Sex Trafficking & Forced Prostitution
At no point in history have more people been enslaved than women currently are in the sex trade.
Now, it’s time for us to take action.
Women and girls account for 80 percent of the people trafficked across international borders each year, most often for sexual exploitation. In parts of the world, families submit their own relatives to forced prostitution, benefiting financially from their exploitation and creating a cycle that is difficult to break. Millions of women and girls worldwide are trapped in the commercial sex industry. Stripped of their basic human rights, they are bought and sold, generating an estimated $27.8 billion of profit for their exploiters.
Lend your voice to push for stronger legislation targeting sex trafficking and supporting victims, and learn more about the organizations working to end this terrible injustice.
Sex workers at a karaoke bar in Rangoon, Burma (Photo by John Stanmeyer/ VII)
• Stay Informed
Sex trafficking is an insidious industry that knows no boundaries. Read Nicholas Kristof’s column about a New York City teen who at the age of 12 was kidnapped, advertised on the Backpage.com and forced into prostitution. Learn about the Trafficking Victims Protection Reauthorization Act, which was signed into law in 2000 but is currently stalled in Congress.
• Speak Out
Call on Village Voice’s advertisers to boycott the publication until it can ensure that girls aren’t being trafficked on the Backpage. Sign on for IJM’s 100 Postcard Challenge to generate support for the reauthorization of the Trafficking Victims Protection Reauthorization Act. Share this video with your family, your friends and anyone within earshot of the highest rooftop near you.
• Save a Life
Help clothe a young woman who has escaped sexual exploitation. Cover the cost of school supplies for a child rescued from a brothel. Provide legal services for survivors of sex trafficking. Bring traffickers to justice by sponsoring undercover investigations. Support skills training for survivors to earn new livelihoods that are safe and self-determined.
Donate to the organizations making a difference.
Organizations Making a Difference
Apne Aap was founded by 22 women from Mumbai’s red light district with a vision of a world where no woman can be bought or sold. Today Apne Aap’s work reaches more than 10,000 women and girls, breaking their isolation and giving them the strength and support to resist oppression and target the inequalities that perpetuate sex trafficking. Apne Aap provides safe spaces and empowerment groups where women and girls can gather, access education, improve their livelihood and receive legal rights training.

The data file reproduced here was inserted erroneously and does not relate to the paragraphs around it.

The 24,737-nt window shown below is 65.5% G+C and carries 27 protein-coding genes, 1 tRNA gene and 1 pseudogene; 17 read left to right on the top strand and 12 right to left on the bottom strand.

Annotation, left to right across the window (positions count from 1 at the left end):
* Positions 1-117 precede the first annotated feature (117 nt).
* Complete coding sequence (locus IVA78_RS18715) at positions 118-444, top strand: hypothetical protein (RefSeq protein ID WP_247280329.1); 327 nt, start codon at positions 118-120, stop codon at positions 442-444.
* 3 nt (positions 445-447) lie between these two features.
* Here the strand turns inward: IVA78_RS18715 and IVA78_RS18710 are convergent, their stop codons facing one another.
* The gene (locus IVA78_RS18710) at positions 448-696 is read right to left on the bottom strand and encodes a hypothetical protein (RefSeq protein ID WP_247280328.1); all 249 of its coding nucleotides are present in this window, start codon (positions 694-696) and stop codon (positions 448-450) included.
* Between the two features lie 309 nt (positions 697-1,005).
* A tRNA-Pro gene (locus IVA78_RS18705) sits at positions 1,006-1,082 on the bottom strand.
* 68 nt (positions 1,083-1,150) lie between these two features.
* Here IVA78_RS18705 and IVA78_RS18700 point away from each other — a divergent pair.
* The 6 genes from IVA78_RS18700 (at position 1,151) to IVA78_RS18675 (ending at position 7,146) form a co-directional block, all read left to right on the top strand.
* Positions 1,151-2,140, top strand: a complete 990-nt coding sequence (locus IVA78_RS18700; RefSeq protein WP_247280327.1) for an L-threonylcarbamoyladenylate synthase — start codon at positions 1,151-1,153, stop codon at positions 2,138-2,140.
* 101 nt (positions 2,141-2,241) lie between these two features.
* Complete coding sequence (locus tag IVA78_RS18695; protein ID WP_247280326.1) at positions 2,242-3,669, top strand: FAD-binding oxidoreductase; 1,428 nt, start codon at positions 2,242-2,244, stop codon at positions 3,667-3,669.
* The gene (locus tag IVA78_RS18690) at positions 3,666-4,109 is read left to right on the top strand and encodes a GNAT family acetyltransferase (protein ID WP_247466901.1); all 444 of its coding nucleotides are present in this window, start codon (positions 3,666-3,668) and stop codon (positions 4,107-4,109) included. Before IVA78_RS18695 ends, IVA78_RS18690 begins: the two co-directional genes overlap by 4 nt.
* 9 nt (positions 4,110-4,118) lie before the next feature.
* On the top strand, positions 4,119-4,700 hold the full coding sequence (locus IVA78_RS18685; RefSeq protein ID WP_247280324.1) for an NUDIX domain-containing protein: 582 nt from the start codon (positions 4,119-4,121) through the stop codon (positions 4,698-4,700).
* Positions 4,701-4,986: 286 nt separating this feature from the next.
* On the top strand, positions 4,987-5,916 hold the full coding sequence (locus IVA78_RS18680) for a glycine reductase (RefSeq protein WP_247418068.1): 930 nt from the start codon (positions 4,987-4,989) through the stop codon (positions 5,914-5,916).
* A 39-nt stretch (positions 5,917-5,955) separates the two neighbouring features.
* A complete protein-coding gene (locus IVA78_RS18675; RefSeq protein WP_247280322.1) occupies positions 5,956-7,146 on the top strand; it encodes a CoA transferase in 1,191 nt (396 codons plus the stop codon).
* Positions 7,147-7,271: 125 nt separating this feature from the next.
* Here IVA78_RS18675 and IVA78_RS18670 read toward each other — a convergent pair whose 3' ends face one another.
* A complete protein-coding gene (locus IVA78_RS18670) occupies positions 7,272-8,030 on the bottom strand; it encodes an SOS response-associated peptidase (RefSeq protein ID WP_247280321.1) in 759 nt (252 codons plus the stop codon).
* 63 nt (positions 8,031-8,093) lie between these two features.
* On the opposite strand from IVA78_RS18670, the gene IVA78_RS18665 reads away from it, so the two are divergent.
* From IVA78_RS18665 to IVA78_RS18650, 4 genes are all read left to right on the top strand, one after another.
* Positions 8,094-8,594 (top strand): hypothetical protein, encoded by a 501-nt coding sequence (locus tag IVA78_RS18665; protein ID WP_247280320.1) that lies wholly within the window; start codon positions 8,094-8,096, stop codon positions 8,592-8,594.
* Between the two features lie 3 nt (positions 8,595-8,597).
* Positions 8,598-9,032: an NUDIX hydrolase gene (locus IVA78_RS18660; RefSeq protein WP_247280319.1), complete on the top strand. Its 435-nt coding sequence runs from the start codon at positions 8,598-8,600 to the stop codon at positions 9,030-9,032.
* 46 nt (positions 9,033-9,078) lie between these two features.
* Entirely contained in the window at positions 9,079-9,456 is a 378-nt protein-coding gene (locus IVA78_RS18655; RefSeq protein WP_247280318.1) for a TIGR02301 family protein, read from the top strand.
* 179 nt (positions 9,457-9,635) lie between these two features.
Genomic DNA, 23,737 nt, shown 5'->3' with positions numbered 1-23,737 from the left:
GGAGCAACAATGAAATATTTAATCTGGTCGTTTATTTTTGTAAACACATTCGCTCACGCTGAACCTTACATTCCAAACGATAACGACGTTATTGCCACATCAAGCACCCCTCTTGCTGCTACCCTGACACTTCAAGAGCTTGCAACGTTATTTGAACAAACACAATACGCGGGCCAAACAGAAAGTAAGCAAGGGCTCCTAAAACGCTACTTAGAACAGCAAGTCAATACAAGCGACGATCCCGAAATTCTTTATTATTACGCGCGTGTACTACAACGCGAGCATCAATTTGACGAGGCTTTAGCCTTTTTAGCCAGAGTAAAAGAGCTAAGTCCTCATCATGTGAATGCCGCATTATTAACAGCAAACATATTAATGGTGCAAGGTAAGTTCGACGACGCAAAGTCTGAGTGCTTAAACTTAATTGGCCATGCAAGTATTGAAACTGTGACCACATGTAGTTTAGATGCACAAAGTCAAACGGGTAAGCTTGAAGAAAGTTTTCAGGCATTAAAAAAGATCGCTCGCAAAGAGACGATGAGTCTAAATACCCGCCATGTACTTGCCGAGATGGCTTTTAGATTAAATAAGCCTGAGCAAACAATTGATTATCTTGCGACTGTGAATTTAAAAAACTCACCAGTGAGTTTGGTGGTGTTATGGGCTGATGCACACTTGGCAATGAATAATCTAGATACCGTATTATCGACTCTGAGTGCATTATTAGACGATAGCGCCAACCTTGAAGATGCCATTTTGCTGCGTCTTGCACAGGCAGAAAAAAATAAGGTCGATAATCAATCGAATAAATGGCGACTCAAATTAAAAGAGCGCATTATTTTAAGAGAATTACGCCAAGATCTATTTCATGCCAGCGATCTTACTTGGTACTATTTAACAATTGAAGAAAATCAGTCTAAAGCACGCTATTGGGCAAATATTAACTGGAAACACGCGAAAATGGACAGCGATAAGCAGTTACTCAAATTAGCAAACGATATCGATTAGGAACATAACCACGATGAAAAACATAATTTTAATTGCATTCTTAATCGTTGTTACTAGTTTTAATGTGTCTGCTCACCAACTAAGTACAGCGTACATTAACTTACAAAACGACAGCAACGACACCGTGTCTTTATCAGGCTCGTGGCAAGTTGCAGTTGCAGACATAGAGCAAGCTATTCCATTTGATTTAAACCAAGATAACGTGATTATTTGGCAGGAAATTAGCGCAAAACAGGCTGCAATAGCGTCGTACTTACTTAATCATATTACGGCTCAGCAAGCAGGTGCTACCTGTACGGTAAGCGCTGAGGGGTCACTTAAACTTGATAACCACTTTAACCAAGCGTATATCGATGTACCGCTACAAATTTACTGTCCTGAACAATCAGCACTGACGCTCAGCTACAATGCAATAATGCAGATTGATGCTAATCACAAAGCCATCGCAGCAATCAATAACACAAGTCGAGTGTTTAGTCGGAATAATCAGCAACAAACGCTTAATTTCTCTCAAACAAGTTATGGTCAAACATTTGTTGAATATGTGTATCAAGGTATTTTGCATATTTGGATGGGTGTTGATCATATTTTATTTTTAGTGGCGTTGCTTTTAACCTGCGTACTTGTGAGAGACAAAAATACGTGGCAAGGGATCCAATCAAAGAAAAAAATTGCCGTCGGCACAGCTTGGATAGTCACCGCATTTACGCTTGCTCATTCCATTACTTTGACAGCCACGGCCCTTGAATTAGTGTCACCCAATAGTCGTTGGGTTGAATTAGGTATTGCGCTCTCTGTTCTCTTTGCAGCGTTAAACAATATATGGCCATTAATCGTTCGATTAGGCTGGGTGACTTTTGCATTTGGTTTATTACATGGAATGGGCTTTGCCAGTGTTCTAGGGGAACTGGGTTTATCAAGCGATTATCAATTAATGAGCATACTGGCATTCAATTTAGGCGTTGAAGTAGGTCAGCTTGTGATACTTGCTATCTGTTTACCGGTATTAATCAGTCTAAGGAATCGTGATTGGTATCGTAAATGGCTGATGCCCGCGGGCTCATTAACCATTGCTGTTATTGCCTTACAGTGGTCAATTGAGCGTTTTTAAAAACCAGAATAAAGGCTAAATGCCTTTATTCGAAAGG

Girls Educational & Mentoring Services (GEMS) serves girls and young women who have experienced commercial sexual exploitation and domestic trafficking. Founded by Rachel Lloyd, who had been sexually exploited as a teenager, GEMS has helped hundreds of young women and girls exit the commercial sex industry and develop their full potential. GEMS takes a holistic approach to the experience of every victim, providing empowerment, leadership skills and emotional support.
International Justice Mission
No amount of aid will stop sex trafficking unless traffickers and oppressors are confronted and brought to justice. Founded by Gary Haugen in 1997 to fill this gaping hole in humanitarian work, IJM has grown to more than 400 lawyers, investigators, social workers and support staff to secure immediate victim rescue and aftercare, to prosecute perpetrators and to ensure that public justice protects the poor.
Every year, hundreds of young children are born into brothels and resigned to the same fate as their mothers. New Light seeks to disrupt this cycle and provide the opportunity for self-determination. Based in Kalighat, Kolkata, one of the oldest red light districts in the city, New Light provides shelter, educational opportunities, recreational facilities, healthcare and legal aid for the children and women of Kalighat.